• He granted to the industrial workers the right to profit sharing in the companies where they operated, as well as the right to own shares in the Industrial Complexes where they worked (doing so, he gave dignity to the work and surpassed the concept of “fight of classes”, because no longer the worker was a simple employee that badly sold his work to the capitalist, but can become an owner).

• He established the free and obligatory education and a daily free meal for all children from kindergarten up to 14 years of age (in a country where in 1963 2/3 of its population was illiterate. For 1978 there were 100,000 Iranians studying in the West with integral scholarships!)

• He emancipated the Women, granted to them voting right and the right to hold public positions (and for me it is irrelevant an antifeminist opinion on the women -the Feminism is an ideology that has mined important values in the West and I also condemn it- by the Shah supposedly expressed to an extreme feminist like Oriana Fallaci was)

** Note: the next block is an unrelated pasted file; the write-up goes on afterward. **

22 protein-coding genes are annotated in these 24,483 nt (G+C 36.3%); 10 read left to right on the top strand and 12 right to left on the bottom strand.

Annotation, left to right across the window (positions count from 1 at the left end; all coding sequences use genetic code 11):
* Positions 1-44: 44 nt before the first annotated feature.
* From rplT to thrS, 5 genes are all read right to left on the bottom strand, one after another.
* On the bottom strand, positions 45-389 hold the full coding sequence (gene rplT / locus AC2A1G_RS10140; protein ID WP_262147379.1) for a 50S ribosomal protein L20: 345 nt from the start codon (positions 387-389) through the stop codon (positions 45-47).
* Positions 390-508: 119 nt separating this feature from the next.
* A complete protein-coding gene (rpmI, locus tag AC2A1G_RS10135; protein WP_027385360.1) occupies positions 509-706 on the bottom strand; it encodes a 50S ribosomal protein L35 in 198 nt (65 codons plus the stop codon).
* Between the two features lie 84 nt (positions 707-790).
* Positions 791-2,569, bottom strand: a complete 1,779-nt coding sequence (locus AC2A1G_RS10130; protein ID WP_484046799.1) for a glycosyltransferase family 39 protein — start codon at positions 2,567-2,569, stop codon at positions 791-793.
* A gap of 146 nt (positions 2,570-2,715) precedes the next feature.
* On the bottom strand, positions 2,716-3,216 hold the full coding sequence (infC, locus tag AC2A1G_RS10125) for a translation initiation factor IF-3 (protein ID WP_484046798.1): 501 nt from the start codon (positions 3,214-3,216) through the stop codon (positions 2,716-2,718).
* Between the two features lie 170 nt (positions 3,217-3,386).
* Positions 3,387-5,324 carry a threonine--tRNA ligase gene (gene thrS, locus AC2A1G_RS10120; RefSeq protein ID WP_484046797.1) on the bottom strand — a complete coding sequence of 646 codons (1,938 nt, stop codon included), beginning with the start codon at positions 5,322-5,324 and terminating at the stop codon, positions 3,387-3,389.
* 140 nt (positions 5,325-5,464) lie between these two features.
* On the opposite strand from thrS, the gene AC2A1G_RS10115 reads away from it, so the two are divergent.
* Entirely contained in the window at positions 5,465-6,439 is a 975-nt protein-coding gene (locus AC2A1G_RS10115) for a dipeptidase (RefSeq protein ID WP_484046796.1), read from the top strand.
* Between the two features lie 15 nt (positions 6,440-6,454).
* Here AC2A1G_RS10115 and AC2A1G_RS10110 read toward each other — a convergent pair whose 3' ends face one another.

• Introduction of Social Security and National Insurance for all Iranians.

• Etc., etc., etc. (until completing the 19 measures of truely revolutionary non demagogic transformation of Iran)

All these are deeds, statistically and documentarily verifiable. They are not mere rhetorical statements or political slogans. But they are also facts that before the fall of the Shah, Iran was the 13th economy of the world (today is the 50th) or that was Mohammed Reza Pahlavi who brought back for Iran the total control of its oil and put on knees the West -he, so easily accused to be servile to the West- being the main promoter of the rise of the barrel’s price in 1973 (and not Mossadegh, “democratic” ruler whose nationalization of 1953 not only was “wet paper” but it put the Country’s Economy barely to collapse)